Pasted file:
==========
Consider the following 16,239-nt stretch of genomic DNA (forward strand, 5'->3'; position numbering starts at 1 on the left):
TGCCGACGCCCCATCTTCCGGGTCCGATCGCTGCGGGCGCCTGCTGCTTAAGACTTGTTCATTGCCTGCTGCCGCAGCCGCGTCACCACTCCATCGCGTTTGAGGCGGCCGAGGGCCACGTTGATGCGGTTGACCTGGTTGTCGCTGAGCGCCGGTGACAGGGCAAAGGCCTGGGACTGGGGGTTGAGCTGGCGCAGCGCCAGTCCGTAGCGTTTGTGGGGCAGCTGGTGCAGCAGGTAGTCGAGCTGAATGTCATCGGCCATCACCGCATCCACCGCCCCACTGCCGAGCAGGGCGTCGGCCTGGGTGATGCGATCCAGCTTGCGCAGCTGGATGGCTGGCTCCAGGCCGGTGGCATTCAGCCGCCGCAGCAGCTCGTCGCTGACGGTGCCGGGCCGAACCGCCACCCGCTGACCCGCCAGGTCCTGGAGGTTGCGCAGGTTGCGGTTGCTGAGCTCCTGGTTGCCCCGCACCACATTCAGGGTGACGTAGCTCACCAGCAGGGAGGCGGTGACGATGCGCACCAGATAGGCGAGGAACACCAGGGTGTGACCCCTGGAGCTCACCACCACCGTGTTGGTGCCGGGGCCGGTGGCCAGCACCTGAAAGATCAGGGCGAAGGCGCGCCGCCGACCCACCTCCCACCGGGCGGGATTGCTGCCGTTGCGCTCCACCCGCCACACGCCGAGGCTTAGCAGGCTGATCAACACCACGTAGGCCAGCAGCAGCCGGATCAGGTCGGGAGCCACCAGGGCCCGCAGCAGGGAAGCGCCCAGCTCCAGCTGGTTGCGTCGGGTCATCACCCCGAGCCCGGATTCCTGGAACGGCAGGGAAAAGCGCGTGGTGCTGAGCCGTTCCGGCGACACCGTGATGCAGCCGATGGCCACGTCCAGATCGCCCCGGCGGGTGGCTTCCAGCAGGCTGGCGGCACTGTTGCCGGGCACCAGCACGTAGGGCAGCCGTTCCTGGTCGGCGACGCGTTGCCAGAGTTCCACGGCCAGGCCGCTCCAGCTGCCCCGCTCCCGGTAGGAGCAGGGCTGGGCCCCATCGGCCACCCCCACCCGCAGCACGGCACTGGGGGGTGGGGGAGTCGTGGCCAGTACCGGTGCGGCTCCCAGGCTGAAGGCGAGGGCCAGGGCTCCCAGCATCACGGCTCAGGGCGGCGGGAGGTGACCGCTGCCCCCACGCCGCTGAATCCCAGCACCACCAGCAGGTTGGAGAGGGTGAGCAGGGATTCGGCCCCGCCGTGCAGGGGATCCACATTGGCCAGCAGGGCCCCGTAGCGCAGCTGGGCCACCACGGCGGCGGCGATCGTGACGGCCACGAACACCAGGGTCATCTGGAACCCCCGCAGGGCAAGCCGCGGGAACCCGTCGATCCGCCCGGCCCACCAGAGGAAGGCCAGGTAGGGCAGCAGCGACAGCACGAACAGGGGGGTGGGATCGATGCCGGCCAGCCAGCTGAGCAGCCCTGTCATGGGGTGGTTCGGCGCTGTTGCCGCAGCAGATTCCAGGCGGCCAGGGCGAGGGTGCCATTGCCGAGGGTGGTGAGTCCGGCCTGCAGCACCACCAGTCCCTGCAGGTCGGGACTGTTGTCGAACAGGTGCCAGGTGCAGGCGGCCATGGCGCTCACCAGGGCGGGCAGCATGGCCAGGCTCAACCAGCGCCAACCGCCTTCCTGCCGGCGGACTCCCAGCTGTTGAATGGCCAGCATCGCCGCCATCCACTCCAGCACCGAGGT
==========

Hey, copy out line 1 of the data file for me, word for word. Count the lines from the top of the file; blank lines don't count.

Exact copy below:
Consider the following 16,239-nt stretch of genomic DNA (forward strand, 5'->3'; position numbering starts at 1 on the left):